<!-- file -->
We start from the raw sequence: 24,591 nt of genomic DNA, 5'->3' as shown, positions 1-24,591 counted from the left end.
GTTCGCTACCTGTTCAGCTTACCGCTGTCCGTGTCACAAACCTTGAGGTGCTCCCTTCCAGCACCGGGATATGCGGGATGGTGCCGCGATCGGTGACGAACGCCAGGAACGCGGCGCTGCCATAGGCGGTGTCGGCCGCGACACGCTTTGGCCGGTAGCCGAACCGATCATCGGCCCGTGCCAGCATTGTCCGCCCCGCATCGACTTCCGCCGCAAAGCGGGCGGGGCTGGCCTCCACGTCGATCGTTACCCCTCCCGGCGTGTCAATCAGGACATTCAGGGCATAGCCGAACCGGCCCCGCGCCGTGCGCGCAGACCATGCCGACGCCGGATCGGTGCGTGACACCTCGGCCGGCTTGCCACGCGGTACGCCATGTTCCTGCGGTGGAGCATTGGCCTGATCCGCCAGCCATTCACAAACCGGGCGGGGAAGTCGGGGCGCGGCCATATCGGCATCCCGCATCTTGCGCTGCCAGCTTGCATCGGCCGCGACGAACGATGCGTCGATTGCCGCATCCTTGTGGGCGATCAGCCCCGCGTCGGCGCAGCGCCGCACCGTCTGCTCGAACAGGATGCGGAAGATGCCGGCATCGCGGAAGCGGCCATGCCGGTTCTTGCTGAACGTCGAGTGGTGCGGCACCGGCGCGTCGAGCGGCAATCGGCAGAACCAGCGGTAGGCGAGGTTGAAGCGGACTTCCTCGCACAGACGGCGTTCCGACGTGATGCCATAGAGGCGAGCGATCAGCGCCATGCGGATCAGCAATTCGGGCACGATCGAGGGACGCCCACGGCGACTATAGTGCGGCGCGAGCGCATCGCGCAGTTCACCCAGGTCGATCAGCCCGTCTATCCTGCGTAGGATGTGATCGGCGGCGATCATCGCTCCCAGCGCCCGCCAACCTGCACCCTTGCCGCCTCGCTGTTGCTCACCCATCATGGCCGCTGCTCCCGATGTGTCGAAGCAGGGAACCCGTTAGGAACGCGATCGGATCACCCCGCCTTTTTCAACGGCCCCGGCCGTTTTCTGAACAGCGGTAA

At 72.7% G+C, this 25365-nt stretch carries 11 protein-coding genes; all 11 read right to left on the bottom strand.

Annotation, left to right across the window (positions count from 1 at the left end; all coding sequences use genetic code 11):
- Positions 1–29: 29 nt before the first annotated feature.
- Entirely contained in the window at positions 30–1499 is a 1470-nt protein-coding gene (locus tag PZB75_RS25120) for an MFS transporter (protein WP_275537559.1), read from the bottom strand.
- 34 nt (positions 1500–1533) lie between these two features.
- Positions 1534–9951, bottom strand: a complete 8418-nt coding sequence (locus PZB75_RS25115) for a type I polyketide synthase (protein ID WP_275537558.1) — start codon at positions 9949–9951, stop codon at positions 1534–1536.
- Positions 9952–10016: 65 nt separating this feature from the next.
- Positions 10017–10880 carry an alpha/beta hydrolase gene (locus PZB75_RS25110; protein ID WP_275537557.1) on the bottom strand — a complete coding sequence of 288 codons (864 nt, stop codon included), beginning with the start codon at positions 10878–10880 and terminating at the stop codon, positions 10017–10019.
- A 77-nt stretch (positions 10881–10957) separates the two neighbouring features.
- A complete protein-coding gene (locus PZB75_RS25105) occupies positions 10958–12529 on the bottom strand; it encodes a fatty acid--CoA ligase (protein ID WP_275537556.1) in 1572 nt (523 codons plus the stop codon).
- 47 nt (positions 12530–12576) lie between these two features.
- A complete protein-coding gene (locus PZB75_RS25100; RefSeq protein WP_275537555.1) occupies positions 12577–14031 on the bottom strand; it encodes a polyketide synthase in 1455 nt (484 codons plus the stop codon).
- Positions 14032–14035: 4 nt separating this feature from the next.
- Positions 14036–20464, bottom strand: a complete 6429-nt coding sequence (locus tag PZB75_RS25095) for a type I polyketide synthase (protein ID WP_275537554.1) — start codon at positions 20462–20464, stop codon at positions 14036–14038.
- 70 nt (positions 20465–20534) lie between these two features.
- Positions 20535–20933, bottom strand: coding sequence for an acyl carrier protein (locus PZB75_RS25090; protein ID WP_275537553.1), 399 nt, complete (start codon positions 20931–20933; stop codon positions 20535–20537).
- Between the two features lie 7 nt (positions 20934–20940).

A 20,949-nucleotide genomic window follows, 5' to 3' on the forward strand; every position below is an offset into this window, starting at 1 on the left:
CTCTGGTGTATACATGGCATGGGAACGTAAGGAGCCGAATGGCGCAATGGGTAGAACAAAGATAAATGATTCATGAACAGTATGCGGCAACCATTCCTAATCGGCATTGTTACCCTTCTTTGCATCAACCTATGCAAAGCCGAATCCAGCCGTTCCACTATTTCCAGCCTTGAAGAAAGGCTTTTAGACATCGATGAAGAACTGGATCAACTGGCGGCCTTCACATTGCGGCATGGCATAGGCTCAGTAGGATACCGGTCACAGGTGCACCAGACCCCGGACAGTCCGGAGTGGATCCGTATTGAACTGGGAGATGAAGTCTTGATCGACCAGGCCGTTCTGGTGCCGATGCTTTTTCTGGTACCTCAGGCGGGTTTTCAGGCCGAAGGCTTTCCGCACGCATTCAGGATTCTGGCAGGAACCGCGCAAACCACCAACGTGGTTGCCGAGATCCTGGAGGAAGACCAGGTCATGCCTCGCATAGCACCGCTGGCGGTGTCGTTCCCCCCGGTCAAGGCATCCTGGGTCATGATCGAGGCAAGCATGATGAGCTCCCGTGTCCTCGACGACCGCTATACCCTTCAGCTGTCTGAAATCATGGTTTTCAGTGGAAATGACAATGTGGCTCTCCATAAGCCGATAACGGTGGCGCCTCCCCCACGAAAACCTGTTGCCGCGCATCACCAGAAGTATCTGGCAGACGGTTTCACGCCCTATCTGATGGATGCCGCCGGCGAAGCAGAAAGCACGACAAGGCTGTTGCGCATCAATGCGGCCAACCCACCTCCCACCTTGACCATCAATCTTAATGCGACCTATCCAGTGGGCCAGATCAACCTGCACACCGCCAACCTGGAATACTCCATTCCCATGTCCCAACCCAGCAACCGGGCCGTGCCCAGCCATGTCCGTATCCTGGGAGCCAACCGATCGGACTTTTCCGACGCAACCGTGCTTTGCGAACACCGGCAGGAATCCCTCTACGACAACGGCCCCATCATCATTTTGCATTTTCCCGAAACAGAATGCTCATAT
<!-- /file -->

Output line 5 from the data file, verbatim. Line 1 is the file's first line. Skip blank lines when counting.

- Positions 1–29: 29 nt before the first annotated feature.